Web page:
Horizontal versus Vertical Operation
These lamps are ‘universal burn lamps’, meaning that they can be operated horizontally, vertically, or any angle in between. I was interested in which position (vertical or horizontal) would ‘throw’ the most light. See Figure 14. While I had the lamp in the horizontal position, I placed a hemispherical aluminum reflector above it and evaluated its effect on focusing light downwards (shown also in Figure 14).
A crude aluminum reflector effectively focused PAR, but not to levels useful for illuminating most reef aquaria.
As can be seen, the reflector effectively doubled the amount of light falling upon the PAR sensor. Still, a PAR value of only 64 molm²sec would be of little practical use for most reef aquaria. But what of other types of reflectors?
Effects of Pendent Reflector Geometry on Light Intensity
I purchased the reflectors shown in Figure 15 during a trip to Honolulu a few years ago, and I have unfortunately lost all information on them. They were sold ‘loose’ (not in a box), and I suspect these can be obtained through any reasonably-well stocked lighting store.
The sizes of the reflectors in Figure 15 are (from left to right):
- Reflector A: 2.5″ diameter X 3.25″ high (top diameter is 1.75″)
- Reflector B: 3.75″ diameter X 2.75″ high (top diameter is 1.375″)
- Reflector C: 3.75″ diameter X 3.75″ high (top diameter is 2.25″)
Of these, the last on the list was most effective in that the top diameter is large enough to allow more latitude in positioning over the lamp (the diameters of these CFLs are about 1.75″). I found the best light intensity when the top of the reflector was even with the bottom of the ceramic base.
Using the same reflector (‘C’) on the Daylight 6500K lamp, I found the maximum intensity was also increased by an order of one magnitude (that is, from about 95 to almost 1,100 molm²sec).
These lamps are advertised to consume 13 watts of energy, and replace a 60 watt incandescent lamp. The claims of energy consumption are reasonable (if slightly overstated). Only the Daylight and Soft White lamps produce enough light to be true replacements for 60 watt incandescent lamps.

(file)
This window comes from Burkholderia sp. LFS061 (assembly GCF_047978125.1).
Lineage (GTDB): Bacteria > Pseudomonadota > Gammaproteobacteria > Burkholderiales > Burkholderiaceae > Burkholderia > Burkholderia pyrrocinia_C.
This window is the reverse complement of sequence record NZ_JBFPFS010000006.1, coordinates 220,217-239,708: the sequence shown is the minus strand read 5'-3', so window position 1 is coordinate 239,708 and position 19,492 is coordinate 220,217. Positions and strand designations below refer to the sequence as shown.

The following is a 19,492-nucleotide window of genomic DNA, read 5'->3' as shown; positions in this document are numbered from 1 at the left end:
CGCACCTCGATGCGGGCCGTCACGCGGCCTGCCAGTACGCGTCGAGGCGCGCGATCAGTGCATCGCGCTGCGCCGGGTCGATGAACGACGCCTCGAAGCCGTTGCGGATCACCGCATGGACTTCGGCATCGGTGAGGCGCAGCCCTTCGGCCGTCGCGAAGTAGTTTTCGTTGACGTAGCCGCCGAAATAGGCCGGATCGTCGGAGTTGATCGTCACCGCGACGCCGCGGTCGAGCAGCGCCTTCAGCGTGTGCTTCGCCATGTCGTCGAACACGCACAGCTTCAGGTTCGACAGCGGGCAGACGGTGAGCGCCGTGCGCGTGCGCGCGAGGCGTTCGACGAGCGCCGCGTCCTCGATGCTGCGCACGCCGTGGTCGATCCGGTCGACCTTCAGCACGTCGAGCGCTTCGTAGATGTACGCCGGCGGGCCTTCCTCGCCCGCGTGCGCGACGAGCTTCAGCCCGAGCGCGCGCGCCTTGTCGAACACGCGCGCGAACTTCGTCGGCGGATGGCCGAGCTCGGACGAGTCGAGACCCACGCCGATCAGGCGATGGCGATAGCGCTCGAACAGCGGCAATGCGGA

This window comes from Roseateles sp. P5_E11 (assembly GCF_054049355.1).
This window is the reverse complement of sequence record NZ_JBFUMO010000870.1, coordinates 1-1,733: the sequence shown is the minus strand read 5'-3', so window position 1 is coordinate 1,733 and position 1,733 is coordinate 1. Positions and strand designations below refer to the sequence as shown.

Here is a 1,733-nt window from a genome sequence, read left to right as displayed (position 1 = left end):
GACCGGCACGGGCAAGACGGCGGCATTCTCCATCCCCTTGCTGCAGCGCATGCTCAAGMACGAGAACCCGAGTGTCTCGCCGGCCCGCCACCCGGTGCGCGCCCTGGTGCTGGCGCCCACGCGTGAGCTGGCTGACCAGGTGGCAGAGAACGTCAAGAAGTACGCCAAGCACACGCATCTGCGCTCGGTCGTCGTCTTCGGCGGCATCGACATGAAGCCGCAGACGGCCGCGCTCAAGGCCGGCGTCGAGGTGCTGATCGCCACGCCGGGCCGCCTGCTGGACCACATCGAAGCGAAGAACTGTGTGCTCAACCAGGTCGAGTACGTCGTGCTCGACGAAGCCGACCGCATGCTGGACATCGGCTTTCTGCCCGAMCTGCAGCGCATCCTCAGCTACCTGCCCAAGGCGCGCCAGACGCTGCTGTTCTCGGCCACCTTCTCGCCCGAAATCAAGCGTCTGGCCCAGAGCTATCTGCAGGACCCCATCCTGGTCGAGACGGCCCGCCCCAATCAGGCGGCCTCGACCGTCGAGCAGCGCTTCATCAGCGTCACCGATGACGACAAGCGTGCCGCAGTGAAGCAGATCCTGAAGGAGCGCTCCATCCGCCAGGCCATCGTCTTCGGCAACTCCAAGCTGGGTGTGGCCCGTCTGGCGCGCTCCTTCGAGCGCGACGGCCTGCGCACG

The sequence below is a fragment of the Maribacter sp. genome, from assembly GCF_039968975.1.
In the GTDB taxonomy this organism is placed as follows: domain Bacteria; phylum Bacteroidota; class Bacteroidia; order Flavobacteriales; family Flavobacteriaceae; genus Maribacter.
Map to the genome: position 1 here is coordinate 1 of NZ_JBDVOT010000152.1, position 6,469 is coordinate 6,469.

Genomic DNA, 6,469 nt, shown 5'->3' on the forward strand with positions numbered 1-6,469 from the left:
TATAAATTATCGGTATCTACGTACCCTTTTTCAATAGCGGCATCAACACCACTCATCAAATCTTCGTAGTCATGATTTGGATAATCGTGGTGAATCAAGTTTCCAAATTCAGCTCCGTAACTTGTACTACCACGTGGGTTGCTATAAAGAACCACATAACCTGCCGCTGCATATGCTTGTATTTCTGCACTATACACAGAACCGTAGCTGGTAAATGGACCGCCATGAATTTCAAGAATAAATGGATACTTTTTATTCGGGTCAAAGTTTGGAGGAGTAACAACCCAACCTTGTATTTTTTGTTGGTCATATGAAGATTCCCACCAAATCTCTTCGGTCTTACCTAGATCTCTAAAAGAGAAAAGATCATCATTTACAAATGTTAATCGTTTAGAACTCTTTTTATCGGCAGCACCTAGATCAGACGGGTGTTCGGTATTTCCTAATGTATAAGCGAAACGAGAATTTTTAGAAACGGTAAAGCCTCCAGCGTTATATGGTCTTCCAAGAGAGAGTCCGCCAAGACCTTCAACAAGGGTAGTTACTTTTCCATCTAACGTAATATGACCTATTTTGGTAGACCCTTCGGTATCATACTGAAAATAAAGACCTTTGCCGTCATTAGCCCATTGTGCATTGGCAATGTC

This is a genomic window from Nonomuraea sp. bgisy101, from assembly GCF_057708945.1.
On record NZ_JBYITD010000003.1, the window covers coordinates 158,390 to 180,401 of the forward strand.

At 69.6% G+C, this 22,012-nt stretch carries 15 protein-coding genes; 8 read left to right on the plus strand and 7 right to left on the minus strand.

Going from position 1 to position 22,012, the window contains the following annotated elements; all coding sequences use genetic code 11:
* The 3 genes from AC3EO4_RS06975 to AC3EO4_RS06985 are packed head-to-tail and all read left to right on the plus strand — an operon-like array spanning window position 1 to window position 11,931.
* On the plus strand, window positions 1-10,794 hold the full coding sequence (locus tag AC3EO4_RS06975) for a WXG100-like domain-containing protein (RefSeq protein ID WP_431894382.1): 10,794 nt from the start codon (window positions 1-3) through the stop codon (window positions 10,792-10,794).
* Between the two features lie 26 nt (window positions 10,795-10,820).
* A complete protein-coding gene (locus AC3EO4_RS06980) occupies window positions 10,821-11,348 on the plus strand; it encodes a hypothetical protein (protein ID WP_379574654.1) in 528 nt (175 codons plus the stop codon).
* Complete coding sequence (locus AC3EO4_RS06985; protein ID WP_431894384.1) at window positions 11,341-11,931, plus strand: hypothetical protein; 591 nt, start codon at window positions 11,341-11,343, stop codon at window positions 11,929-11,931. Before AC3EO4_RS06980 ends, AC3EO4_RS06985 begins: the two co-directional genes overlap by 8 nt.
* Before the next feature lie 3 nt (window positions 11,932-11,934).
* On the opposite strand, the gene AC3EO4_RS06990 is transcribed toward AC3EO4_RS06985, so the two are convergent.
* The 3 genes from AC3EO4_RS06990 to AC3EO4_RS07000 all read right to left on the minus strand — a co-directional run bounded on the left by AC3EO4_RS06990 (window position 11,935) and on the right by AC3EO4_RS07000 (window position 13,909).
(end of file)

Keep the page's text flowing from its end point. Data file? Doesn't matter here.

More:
Fluorescent lamps are designed to operate at relatively narrow ranges. Although the advertising tells us the lamp can operate from -10°F to 140°F, this does not necessarily mean that light production is at its highest. Light production is dependent upon pressure of the mercury vapor within the lamp, and pressure is dependent upon temperature. Many fluorescent lamps are designed to operate at a temperature of about 100°F. In any case, these lamps operate at a temperature of ~69°F to ~165°F, depending upon where on the lamp the temperature is taken with the non-contact ‘heat’ detector. Figure 18 shows transfer of heat to an I-button temperature data logger (this is the difference, or delta, between a control data logger placed away from the lamp and the data logger placed 3.5″ below the CF lamp).
Is this really important? See article for details.
After data were gathered for Figure 18, I experimented with various reflectors, and found that the lamps can be further removed from the aquarium water surface while increasing (focusing) the amount of PAR. I did not repeat the temperature experiment but feel confident that heat transfer will not be a serious concern when using pendant-type reflectors, although some means of cooling should be provided.
Manufacturers base lamp life on tests meeting certain criteria and is generally calculated when the number of failures reaches a given percentage (usually 50%) in a large sample of lamps. The manufacturer does not care if the amount of light produced by the lamp has dropped, only that the lamp still ‘burns’.
Feit prominently advertises their CFL lamps will last 7 years, but the fine print tells us this is based on ‘household’ usage of 3 hours per day (or 7,665 hours, which is reasonably close to the advertised 8,000 hours of expected life). Realistically, these lamps will lose intensity and likely have a useable life expectancy similar to other fluorescent lamps (perhaps 6-12 months when burned for 12 hours per day, or 2,000-4,000 hours).
All fluorescent lamps lose intensity partially due to ‘sputtering’ – the vaporization of the electrodes which coats the internal surfaces with metallic materials. This causes the dark rings at the ends of standard fluorescent tubes.
Disposal of Used Lamps